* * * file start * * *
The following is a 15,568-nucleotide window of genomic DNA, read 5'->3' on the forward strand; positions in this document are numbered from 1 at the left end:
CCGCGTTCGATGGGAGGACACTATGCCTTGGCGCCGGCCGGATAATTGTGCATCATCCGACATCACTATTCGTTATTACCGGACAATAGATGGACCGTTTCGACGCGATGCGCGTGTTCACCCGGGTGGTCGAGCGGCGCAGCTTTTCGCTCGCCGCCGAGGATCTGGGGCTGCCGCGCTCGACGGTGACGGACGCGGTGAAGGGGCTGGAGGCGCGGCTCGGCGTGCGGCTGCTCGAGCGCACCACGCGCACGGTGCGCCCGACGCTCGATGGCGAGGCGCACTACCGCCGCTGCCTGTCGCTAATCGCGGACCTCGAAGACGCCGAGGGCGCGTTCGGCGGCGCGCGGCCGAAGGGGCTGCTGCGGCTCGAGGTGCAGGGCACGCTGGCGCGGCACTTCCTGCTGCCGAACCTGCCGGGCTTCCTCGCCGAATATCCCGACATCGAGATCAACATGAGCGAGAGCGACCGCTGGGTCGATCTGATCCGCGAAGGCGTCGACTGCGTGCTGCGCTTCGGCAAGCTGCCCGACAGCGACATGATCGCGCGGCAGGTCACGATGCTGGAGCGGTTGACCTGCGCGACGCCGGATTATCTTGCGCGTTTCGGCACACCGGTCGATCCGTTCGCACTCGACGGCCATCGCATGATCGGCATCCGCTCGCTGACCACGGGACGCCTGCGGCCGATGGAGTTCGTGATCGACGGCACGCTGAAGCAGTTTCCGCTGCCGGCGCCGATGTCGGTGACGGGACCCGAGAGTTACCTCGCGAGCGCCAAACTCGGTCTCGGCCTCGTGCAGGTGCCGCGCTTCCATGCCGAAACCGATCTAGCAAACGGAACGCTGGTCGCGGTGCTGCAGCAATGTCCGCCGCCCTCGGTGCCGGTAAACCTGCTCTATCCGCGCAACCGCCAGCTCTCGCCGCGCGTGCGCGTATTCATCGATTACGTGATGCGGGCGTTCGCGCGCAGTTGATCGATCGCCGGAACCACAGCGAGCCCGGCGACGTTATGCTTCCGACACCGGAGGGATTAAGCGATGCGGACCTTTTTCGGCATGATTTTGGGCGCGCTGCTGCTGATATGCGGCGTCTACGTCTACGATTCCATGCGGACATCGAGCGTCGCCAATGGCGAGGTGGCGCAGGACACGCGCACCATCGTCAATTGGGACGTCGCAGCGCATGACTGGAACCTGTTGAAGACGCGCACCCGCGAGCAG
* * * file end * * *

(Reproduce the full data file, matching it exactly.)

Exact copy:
The following is a 15,568-nucleotide window of genomic DNA, read 5'->3' on the forward strand; positions in this document are numbered from 1 at the left end:
CCGCGTTCGATGGGAGGACACTATGCCTTGGCGCCGGCCGGATAATTGTGCATCATCCGACATCACTATTCGTTATTACCGGACAATAGATGGACCGTTTCGACGCGATGCGCGTGTTCACCCGGGTGGTCGAGCGGCGCAGCTTTTCGCTCGCCGCCGAGGATCTGGGGCTGCCGCGCTCGACGGTGACGGACGCGGTGAAGGGGCTGGAGGCGCGGCTCGGCGTGCGGCTGCTCGAGCGCACCACGCGCACGGTGCGCCCGACGCTCGATGGCGAGGCGCACTACCGCCGCTGCCTGTCGCTAATCGCGGACCTCGAAGACGCCGAGGGCGCGTTCGGCGGCGCGCGGCCGAAGGGGCTGCTGCGGCTCGAGGTGCAGGGCACGCTGGCGCGGCACTTCCTGCTGCCGAACCTGCCGGGCTTCCTCGCCGAATATCCCGACATCGAGATCAACATGAGCGAGAGCGACCGCTGGGTCGATCTGATCCGCGAAGGCGTCGACTGCGTGCTGCGCTTCGGCAAGCTGCCCGACAGCGACATGATCGCGCGGCAGGTCACGATGCTGGAGCGGTTGACCTGCGCGACGCCGGATTATCTTGCGCGTTTCGGCACACCGGTCGATCCGTTCGCACTCGACGGCCATCGCATGATCGGCATCCGCTCGCTGACCACGGGACGCCTGCGGCCGATGGAGTTCGTGATCGACGGCACGCTGAAGCAGTTTCCGCTGCCGGCGCCGATGTCGGTGACGGGACCCGAGAGTTACCTCGCGAGCGCCAAACTCGGTCTCGGCCTCGTGCAGGTGCCGCGCTTCCATGCCGAAACCGATCTAGCAAACGGAACGCTGGTCGCGGTGCTGCAGCAATGTCCGCCGCCCTCGGTGCCGGTAAACCTGCTCTATCCGCGCAACCGCCAGCTCTCGCCGCGCGTGCGCGTATTCATCGATTACGTGATGCGGGCGTTCGCGCGCAGTTGATCGATCGCCGGAACCACAGCGAGCCCGGCGACGTTATGCTTCCGACACCGGAGGGATTAAGCGATGCGGACCTTTTTCGGCATGATTTTGGGCGCGCTGCTGCTGATATGCGGCGTCTACGTCTACGATTCCATGCGGACATCGAGCGTCGCCAATGGCGAGGTGGCGCAGGACACGCGCACCATCGTCAATTGGGACGTCGCAGCGCATGACTGGAACCTGTTGAAGACGCGCACCCGCGAGCAG